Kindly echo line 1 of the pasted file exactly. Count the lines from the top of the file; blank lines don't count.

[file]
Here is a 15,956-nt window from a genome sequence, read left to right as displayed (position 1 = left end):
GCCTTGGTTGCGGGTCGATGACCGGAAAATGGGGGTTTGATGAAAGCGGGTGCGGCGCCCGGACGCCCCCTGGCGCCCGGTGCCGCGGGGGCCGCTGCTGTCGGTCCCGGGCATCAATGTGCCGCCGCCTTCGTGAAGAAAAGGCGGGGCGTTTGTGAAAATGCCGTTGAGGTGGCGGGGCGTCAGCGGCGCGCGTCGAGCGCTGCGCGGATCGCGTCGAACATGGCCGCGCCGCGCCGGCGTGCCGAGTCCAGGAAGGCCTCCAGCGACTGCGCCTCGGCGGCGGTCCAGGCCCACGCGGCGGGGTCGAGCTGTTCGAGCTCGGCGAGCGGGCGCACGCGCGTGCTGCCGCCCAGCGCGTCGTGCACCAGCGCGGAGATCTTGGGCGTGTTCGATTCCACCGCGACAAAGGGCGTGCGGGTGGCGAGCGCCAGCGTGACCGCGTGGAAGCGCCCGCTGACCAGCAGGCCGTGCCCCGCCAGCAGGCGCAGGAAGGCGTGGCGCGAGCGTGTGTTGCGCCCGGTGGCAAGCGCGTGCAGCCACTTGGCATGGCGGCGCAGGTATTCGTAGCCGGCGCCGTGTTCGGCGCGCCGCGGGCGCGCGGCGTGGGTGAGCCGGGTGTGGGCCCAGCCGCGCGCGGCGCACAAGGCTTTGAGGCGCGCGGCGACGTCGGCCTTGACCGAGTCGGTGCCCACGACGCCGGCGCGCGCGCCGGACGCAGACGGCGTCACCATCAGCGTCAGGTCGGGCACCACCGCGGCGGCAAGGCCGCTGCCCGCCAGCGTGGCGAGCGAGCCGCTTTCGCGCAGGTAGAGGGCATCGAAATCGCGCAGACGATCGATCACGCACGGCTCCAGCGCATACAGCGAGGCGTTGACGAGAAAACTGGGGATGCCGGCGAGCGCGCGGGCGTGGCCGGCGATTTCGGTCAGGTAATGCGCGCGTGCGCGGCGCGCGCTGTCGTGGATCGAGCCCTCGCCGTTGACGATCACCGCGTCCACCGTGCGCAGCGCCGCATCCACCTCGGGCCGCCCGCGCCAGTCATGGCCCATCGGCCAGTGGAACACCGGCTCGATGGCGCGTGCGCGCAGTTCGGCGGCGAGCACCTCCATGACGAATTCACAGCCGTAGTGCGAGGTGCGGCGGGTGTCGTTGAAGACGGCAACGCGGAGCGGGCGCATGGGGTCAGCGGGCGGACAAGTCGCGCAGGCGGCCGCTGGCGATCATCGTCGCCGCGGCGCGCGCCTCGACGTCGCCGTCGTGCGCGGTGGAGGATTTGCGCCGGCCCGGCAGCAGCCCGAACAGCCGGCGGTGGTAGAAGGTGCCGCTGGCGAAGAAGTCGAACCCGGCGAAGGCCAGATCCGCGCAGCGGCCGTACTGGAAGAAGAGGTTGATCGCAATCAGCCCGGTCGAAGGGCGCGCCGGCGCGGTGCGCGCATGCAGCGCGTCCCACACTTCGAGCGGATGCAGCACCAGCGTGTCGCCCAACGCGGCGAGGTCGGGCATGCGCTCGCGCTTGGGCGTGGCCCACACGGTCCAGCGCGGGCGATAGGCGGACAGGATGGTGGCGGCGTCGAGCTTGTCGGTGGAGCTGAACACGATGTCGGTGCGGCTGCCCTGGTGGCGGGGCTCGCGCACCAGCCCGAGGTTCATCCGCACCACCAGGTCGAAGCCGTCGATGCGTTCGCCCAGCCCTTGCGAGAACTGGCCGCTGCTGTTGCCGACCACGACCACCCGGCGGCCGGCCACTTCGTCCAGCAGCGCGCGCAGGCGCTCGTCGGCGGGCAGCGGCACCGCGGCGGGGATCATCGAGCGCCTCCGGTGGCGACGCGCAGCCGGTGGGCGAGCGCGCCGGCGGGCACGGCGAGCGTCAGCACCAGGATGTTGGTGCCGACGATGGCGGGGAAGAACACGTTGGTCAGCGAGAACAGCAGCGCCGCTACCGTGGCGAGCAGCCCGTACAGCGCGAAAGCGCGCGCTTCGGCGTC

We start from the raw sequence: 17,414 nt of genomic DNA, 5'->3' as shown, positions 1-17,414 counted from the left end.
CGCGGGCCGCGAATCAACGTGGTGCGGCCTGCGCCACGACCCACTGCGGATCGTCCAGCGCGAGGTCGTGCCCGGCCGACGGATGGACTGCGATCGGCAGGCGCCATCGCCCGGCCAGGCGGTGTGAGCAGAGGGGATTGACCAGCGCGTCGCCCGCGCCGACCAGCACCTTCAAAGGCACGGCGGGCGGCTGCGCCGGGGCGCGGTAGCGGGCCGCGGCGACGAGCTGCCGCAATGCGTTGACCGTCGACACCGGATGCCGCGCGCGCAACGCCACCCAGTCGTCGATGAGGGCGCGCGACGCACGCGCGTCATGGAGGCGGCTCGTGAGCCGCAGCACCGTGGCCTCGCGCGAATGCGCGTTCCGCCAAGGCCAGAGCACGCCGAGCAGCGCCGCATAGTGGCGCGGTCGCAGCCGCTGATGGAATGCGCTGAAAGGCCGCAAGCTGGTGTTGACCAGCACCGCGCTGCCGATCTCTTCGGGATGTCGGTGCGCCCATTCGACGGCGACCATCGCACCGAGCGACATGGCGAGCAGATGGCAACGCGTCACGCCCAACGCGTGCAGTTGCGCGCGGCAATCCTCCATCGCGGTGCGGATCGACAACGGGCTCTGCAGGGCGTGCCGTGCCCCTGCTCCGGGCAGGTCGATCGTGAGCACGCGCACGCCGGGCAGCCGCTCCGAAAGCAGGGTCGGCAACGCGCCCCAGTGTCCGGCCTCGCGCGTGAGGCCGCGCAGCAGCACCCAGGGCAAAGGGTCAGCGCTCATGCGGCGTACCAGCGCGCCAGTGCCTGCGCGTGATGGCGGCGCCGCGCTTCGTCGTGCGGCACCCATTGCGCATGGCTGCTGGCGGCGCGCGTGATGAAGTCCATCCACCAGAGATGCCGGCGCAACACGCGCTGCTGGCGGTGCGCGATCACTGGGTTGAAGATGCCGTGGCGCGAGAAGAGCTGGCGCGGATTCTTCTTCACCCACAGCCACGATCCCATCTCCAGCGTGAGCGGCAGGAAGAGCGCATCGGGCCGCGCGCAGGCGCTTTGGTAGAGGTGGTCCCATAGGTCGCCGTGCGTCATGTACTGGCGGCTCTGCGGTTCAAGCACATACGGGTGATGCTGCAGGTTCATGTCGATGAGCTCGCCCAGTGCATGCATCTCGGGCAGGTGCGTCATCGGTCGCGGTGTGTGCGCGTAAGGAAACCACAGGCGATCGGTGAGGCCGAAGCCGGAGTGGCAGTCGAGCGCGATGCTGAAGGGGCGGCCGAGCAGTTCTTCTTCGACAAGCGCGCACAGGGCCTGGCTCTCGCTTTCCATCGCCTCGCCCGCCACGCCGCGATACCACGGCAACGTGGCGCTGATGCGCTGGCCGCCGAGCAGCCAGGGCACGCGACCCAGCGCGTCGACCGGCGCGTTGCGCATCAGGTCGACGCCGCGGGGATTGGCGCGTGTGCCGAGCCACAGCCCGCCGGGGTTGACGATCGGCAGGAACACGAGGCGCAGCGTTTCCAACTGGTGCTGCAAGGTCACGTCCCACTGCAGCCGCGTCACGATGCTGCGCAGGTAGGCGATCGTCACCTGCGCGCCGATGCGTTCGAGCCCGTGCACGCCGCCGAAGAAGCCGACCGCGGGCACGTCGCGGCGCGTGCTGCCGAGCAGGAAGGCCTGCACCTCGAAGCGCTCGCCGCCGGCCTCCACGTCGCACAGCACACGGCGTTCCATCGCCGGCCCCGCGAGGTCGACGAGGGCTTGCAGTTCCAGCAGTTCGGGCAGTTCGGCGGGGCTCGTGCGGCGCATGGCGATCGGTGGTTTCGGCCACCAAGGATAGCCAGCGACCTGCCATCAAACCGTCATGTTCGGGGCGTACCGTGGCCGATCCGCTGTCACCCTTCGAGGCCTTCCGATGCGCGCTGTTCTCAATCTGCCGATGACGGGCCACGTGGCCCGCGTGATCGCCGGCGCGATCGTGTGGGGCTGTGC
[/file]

Here is a 15,956-nt window from a genome sequence, read left to right as displayed (position 1 = left end):